It might seem like I blog a review of every book I read, but I don’t. For example, as a research exercise for my NaNo-reboot project, I read 10 romance novels in January, and I didn’t review a single one here. I did rate them on Goodreads and basically kept saying,
It’s pretty good … for a romance.
The fact is, the statement is often fair. Romances are usually like junk food, giving a sugar high that leaves you craving more, but failing to provide the nutrients that make quality literature so satisfying. By definition, romances conform to tropes and lack the layers of complexity found in literary fiction and many other genres. But occasionally you read a romance novel that’s pretty good without a caveat.
For a while it seemed like the writers on Smart Bitches, Trashy Books would find a way to work Courtney Milan’s newest release Trade Me into every post. When the author showed up on Book Riot‘s list of feminists in genre, I downloaded the book.
On the surface, Trade Me conforms to genre standards. Check the back cover copy:
Tina Chen just wants a degree and a job, so her parents never have to worry about making rent again. She has no time for Blake Reynolds, the sexy billionaire who stands to inherit Cyclone Systems. But when he makes an offhand comment about what it means to be poor, she loses her cool and tells him he couldn’t last a month living her life.
To her shock, Blake offers her a trade: She’ll get his income, his house, his car. In exchange, he’ll work her hours and send money home to her family. No expectations; no future obligations. But before long, they’re trading not just lives, but secrets, kisses, and heated nights together. No expectations might break Tina’s heart…but Blake’s secrets could ruin her life.
See? Millenial Pretty Woman, right? Except Milan subverts the tropes in significant ways.
Let’s start with the heroine, Tina Chen. This Cinderella is a Chinese immigrant (a rare heroine in any genre) but you’ll never catch her kowtowing. Tina is all-business, takes no shit and gives no fucks. She would make a pretty good alpha hero, actually. She knows what she wants, and will not let anything stand in her way of getting it.
Now our sexy billionaire hero. Blake is not the inexplicably muscle-bound CEO you’re used to. He’s cute and charming, but he’s a long-distance runner and actually too skinny. He’s lived in the shadow of his entrepreneur father his whole life, and instead of the entitled playboy you expect, he’s loaded up with all the insecurities and self-esteem issues we usually dump on heroines.
Milan sidesteps a lot of the technical errors that romance readers usually have to forgive. I never tripped over awkward phrasing or embarrassing dialogue, which I had come to expect from romance. At the sentence level, her prose is transparent. As a storyteller, Milan doesn’t just describe the characteristics of her leads; she shows Tina doing the math on every decision and litters Blake’s dialogue with apologies.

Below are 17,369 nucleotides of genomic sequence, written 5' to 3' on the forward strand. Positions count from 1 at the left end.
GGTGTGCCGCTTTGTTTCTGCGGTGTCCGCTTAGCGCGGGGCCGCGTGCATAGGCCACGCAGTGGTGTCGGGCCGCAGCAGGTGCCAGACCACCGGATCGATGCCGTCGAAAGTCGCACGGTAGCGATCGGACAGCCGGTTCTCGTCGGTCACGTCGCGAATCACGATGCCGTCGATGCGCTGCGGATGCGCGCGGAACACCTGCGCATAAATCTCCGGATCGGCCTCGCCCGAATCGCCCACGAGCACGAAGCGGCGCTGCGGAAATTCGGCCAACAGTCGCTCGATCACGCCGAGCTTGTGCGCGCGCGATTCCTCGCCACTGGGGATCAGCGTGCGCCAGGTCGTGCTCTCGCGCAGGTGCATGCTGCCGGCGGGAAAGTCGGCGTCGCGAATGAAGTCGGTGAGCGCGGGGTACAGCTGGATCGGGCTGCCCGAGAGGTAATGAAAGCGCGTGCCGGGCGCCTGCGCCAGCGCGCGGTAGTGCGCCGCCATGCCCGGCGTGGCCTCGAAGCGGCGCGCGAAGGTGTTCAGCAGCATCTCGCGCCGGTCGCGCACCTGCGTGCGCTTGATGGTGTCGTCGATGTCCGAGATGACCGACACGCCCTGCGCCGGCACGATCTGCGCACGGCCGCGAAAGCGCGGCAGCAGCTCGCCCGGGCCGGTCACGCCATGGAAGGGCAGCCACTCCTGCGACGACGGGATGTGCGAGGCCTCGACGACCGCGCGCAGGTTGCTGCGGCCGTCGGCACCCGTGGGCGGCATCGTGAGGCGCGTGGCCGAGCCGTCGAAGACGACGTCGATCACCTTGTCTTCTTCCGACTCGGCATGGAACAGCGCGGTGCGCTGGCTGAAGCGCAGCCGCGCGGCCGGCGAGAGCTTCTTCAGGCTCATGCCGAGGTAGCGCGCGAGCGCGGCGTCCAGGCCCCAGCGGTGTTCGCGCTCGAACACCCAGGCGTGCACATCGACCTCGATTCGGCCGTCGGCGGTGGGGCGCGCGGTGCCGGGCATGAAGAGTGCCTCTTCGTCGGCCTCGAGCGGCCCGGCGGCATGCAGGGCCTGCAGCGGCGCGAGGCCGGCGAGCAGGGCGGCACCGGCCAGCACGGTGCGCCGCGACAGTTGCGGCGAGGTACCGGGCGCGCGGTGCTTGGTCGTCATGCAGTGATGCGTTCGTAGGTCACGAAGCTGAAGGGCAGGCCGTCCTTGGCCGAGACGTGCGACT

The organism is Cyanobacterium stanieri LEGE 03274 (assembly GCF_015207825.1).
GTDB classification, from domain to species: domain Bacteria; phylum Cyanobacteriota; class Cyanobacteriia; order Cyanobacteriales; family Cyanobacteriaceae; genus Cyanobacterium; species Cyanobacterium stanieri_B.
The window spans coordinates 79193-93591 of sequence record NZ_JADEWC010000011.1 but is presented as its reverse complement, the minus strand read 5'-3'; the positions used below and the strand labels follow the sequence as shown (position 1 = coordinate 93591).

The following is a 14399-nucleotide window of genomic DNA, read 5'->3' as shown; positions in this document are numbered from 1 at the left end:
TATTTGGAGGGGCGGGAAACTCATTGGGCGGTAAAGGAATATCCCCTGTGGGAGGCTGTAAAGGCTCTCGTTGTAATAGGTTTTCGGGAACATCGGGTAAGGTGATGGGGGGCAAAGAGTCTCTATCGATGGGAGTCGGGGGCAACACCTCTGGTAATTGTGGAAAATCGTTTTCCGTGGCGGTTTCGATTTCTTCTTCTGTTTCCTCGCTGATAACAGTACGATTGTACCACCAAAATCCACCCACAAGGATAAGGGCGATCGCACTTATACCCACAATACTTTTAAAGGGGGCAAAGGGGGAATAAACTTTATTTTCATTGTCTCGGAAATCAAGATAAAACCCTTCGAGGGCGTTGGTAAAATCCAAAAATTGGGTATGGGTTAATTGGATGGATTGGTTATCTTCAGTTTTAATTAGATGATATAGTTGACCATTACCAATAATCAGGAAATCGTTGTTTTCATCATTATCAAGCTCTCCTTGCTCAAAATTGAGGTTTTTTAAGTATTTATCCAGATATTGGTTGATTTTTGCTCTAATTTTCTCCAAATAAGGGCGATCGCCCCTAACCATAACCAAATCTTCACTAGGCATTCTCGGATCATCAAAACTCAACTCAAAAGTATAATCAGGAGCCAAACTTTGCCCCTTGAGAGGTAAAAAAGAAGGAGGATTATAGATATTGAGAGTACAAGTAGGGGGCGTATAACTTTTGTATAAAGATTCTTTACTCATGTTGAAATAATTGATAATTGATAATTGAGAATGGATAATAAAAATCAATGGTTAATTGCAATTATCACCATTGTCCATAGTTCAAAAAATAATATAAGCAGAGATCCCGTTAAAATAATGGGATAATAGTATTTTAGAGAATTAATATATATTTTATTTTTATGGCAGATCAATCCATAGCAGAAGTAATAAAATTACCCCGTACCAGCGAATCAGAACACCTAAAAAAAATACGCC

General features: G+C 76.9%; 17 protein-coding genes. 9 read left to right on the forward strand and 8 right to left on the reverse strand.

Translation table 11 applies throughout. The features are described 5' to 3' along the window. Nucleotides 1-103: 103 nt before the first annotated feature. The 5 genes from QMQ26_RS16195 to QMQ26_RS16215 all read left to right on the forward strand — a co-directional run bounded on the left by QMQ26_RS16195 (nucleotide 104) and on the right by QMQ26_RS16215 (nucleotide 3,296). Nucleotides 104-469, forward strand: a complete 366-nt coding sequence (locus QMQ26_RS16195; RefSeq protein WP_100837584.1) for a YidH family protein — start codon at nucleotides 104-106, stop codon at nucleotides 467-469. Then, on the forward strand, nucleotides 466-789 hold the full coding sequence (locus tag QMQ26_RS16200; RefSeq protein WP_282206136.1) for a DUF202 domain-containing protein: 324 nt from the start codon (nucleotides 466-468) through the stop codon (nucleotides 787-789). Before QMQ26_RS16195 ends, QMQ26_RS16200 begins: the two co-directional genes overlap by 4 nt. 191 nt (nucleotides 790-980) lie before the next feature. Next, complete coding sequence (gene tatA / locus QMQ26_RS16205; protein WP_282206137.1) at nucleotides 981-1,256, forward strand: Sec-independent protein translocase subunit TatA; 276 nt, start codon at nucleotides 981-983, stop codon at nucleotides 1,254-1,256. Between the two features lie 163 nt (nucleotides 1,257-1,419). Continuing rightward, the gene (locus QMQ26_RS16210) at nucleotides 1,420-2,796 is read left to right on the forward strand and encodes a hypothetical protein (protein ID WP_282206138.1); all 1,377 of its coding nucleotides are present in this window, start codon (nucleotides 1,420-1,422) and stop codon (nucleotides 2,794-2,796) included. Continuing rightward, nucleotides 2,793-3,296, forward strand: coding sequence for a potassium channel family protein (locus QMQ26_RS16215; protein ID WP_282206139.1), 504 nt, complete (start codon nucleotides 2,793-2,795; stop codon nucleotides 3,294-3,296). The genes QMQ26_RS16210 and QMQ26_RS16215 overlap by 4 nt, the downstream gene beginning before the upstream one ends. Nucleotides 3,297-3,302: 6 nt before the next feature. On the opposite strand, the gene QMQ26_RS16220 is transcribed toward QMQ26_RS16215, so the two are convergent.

Romance requires that the romantic relationship remain central at all times, but Milan manages to give the characters fuller lives than most romantic leads by developing relationship subplots with friends and family. Good secondary characters take a story to the next level – and these characters are as fully developed as many protaganists.
Tina’s transgendered best friend and roommate avoids being a mere twist on the “gay best friend” trope by having problems and issues of her own instead of just listening sympathetically. Both Tina and Blake have delightfully flawed yet attentive parents who provide unconditional love and inspire frustration in equal measure. It is clear each of the parents would lay down their life for their child, but whenever lives are not at stake they are focused on other interests that sometimes impact their children’s lives. Blake’s father and Tina’s parents are every bit as interesting as Tina and Blake.
Many people read romance for the element of fantasy, but I read fantasy for that. To me, there is nothing romantic about inequality. I used up most of my suspension of disbelief on John Woo movies in the 90s, so my response to most Cinderella stories is to suspect that the billionaire will hold Cinderella’s origins against her after the curtain closes and expect her to be forever grateful and subservient because he rescued her. Milan creates a satisfying balance of power early in the book when the characters are negotiating the trade. Tina has the same impression of Cinderella that I do, and tells Blake the stakes are too high – she won’t play. He responds, “In any negotiation, the person who can walk away holds the power.” Because we know Tina has the strength to walk away, we can read the story with the characters on equal footing.
But the biggest strength is that Milan does not excuse her characters from real life. She established an equal balance of emotional power, but both characters are aware at all times of the Matthew Effect; they can never be equal in the world. Blake will always benefit from privileges that Tina has already missed out on, and that is something they will always have to deal with. The way that Milan deals with money and privilege is more clear-eyed and down-to-earth than anything I’ve read in romance. In fact, the only other book I’ve read of any kind I can think of that deals as intelligently with the relationships of haves and have-nots is the Man Booker Prize-shortlisted Heliopolis by James Scudamore.
So yeah, Trade Me is pretty good.